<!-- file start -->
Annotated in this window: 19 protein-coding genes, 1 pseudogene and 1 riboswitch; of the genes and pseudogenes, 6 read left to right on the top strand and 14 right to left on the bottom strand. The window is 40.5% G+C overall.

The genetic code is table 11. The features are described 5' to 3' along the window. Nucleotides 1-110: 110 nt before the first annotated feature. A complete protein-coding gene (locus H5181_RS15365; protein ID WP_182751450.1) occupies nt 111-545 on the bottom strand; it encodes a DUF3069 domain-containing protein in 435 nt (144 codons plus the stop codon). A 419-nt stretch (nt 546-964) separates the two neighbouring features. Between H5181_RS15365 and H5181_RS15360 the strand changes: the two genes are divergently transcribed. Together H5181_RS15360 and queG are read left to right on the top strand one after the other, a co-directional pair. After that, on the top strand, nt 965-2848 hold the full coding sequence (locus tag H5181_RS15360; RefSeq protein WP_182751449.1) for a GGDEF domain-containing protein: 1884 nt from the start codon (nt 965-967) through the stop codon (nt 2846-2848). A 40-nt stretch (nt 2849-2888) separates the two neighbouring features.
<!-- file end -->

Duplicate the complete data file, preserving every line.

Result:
Annotated in this window: 19 protein-coding genes, 1 pseudogene and 1 riboswitch; of the genes and pseudogenes, 6 read left to right on the top strand and 14 right to left on the bottom strand. The window is 40.5% G+C overall.

The genetic code is table 11. The features are described 5' to 3' along the window. Nucleotides 1-110: 110 nt before the first annotated feature. A complete protein-coding gene (locus H5181_RS15365; protein ID WP_182751450.1) occupies nt 111-545 on the bottom strand; it encodes a DUF3069 domain-containing protein in 435 nt (144 codons plus the stop codon). A 419-nt stretch (nt 546-964) separates the two neighbouring features. Between H5181_RS15365 and H5181_RS15360 the strand changes: the two genes are divergently transcribed. Together H5181_RS15360 and queG are read left to right on the top strand one after the other, a co-directional pair. After that, on the top strand, nt 965-2848 hold the full coding sequence (locus tag H5181_RS15360; RefSeq protein WP_182751449.1) for a GGDEF domain-containing protein: 1884 nt from the start codon (nt 965-967) through the stop codon (nt 2846-2848). A 40-nt stretch (nt 2849-2888) separates the two neighbouring features.